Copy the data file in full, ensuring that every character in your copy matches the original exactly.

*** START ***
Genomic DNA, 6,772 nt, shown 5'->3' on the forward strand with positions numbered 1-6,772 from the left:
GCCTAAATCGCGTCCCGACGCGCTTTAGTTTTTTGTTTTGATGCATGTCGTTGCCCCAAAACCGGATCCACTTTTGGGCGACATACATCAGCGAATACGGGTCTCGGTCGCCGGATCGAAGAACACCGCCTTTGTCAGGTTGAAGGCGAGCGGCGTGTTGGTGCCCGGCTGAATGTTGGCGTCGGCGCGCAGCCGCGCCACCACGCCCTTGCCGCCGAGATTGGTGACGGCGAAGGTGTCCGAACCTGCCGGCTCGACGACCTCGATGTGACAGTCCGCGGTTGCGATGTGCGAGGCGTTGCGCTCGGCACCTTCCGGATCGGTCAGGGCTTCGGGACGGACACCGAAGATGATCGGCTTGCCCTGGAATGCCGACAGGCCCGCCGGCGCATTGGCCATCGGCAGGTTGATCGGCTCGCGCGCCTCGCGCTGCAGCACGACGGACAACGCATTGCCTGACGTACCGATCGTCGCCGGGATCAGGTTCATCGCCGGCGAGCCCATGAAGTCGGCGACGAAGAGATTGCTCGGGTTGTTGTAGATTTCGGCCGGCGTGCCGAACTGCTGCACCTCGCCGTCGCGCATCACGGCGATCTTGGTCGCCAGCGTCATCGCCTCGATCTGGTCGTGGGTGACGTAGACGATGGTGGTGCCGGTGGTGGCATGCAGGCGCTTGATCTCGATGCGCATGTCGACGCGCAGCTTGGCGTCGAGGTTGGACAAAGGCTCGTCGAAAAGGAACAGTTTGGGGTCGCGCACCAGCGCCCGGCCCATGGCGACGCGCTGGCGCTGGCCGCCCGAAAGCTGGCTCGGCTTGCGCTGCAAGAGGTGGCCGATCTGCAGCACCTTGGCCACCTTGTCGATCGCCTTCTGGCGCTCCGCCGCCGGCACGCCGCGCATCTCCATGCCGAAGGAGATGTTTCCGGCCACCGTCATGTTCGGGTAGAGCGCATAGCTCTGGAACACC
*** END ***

Genomic DNA, 6,772 nt, shown 5'->3' on the forward strand with positions numbered 1-6,772 from the left:
GCCTAAATCGCGTCCCGACGCGCTTTAGTTTTTTGTTTTGATGCATGTCGTTGCCCCAAAACCGGATCCACTTTTGGGCGACATACATCAGCGAATACGGGTCTCGGTCGCCGGATCGAAGAACACCGCCTTTGTCAGGTTGAAGGCGAGCGGCGTGTTGGTGCCCGGCTGAATGTTGGCGTCGGCGCGCAGCCGCGCCACCACGCCCTTGCCGCCGAGATTGGTGACGGCGAAGGTGTCCGAACCTGCCGGCTCGACGACCTCGATGTGACAGTCCGCGGTTGCGATGTGCGAGGCGTTGCGCTCGGCACCTTCCGGATCGGTCAGGGCTTCGGGACGGACACCGAAGATGATCGGCTTGCCCTGGAATGCCGACAGGCCCGCCGGCGCATTGGCCATCGGCAGGTTGATCGGCTCGCGCGCCTCGCGCTGCAGCACGACGGACAACGCATTGCCTGACGTACCGATCGTCGCCGGGATCAGGTTCATCGCCGGCGAGCCCATGAAGTCGGCGACGAAGAGATTGCTCGGGTTGTTGTAGATTTCGGCCGGCGTGCCGAACTGCTGCACCTCGCCGTCGCGCATCACGGCGATCTTGGTCGCCAGCGTCATCGCCTCGATCTGGTCGTGGGTGACGTAGACGATGGTGGTGCCGGTGGTGGCATGCAGGCGCTTGATCTCGATGCGCATGTCGACGCGCAGCTTGGCGTCGAGGTTGGACAAAGGCTCGTCGAAAAGGAACAGTTTGGGGTCGCGCACCAGCGCCCGGCCCATGGCGACGCGCTGGCGCTGGCCGCCCGAAAGCTGGCTCGGCTTGCGCTGCAAGAGGTGGCCGATCTGCAGCACCTTGGCCACCTTGTCGATCGCCTTCTGGCGCTCCGCCGCCGGCACGCCGCGCATCTCCATGCCGAAGGAGATGTTTCCGGCCACCGTCATGTTCGGGTAGAGCGCATAGCTCTGGAACACC